type of vision problem? What sort of contact lens (described both
in focal length and power) will correct this
problem?

This eye is myopic or nearsighted. We
need to find a lens that will take an object at infinity
(do = )
and produce a virtual image at 50.0 cm (di = – 50.0 cm
= – 0.50 m).

Now we know the image and object
distances —

do =

di = – 50.0
cm

It is important to remember or realize
that the image formed is a virtual image. It is on the left side
of the lens in the diagram above. This means the image distance is
negative. Once we know do and di then it is
easy to find the focal length of the lens from the Image
Equation,

f = – 50.0 cm

f = – 0.50 m

P = 1/f = – 2
diopters

Note: This problems started out in
the book with a far point of 500 cm or 5.0 m. As we will see, that
does not require very much correction to be able to see something
at infinity. This does not seem like a reasonable or interesting
problem. Therefore, I changed the problem. However, let’s go ahead
and solve this for the original case —

do =

di = – 500 cm

f = – 500 cm = – 5 m

P = 0.20 diopters

26.11 A particular eye can focus only
on objects more distant than 150 cm. What word characterizes this
type of vision problem? What are the focal length and power of the
corrective lens needed to correct this problem? The lens is to be
worn 2.0 cm in front of the eye?

Using a lens that is 2 cm from the eye is
but a slight variation from problem 26.9 that used a contact lens.
For this situation we have

do = 23 cm

di = – 148
cm

It is important to remember or realize
that the image formed is a virtual image. It is on the left side
of the lens in the diagram above. This means the image distance is
negative. Once we know do and di then it is easy to find the focal
length of the lens from the Image Equation,

f = 27.2 cm = 0.272 m

P = 1/f = 3.7
diopters

26.20 A diamond is viewed with a
jeweler’s loupe that has a focal length of 5.0 cm. Where must the
diamond be placed to provide a virtual image at infinity? What
will be the angular magnification of this simple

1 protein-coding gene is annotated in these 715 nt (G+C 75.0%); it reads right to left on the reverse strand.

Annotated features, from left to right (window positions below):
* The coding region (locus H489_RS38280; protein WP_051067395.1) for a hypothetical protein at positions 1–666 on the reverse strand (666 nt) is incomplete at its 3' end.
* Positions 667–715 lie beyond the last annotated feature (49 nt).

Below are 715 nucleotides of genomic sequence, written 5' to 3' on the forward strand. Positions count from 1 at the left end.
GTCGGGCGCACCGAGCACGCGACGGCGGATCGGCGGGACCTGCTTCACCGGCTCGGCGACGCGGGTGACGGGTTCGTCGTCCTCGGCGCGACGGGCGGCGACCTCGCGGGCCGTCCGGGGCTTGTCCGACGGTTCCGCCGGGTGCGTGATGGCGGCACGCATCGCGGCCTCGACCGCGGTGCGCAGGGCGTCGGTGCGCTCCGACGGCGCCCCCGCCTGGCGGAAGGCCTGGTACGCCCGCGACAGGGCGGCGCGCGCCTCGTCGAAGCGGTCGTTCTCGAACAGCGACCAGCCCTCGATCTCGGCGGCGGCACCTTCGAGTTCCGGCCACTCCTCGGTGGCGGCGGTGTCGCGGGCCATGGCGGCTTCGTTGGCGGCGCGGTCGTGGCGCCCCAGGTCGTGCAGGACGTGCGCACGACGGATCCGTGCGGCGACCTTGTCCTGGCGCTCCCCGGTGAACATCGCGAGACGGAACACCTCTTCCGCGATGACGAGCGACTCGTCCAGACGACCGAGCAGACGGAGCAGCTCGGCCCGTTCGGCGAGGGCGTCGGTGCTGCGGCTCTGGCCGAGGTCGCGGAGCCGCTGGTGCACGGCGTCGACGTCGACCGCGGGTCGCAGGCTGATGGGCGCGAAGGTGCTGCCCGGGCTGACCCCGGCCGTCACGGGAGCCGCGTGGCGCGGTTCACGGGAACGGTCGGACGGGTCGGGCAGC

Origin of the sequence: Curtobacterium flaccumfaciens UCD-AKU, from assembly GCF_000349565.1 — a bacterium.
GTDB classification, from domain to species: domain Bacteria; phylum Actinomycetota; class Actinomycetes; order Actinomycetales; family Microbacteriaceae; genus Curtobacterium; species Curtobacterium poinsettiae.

magnifier?

The diamond should be placed at the focal
point of the lens (the jeweler’s loupe), that is, 5.0 cm from the
lens.

The magnification is given by

M = 5

26.25 A microscope has its objective
and eyepiece 18 cm apart. If fobj = 0.40 cm and
feye = 5.0 cm, where must a specimem be located to
produce a final virtual image at infinity? What is the total
magnification of this microscope?

To have the final image at di
= , we need the real image formed by the objective to be located
at the focal point of the eyepiece. With the objective and
eyepiece lenses 18.0 cm apart this means,

di + feye =
18.0 cm

di + 5.0 cm = 18.0
cm

di = 13.0
cm

Now we can again apply the Image
Equation,

do = 0.41 cm

26.27 An astronomical telescope is
used to view an object at infinity. The objective lens has a focal
length of 15.0 cm. Where must the 0.5 cm eyepiece be placed to
form an image at infinity? What is the total angular
magnification?

The real image formed by the objective
lens will be located at the focal point for that lens,
di = fobj = 15.0 cm from that lens. To
produce a virtual image at infinity, the eyepiece must be located
so that this image — which acts as an object for the eyepiece —
is located at the focal point for the eyepiece lens,
do = feye = 0.5
cm.

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Therefore, the eyepiece must be 15.5 cm
from the objective lens.

The total magnification is given
by

M = 30

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## Frequently Asked Questions About how far from the second lens is the final image of an object infinitely far from the first lens?

If you have questions that need to be answered about the topic how far from the second lens is the final image of an object infinitely far from the first lens?, then this section may help you solve it.

### How do you figure out how far an image is from the lens?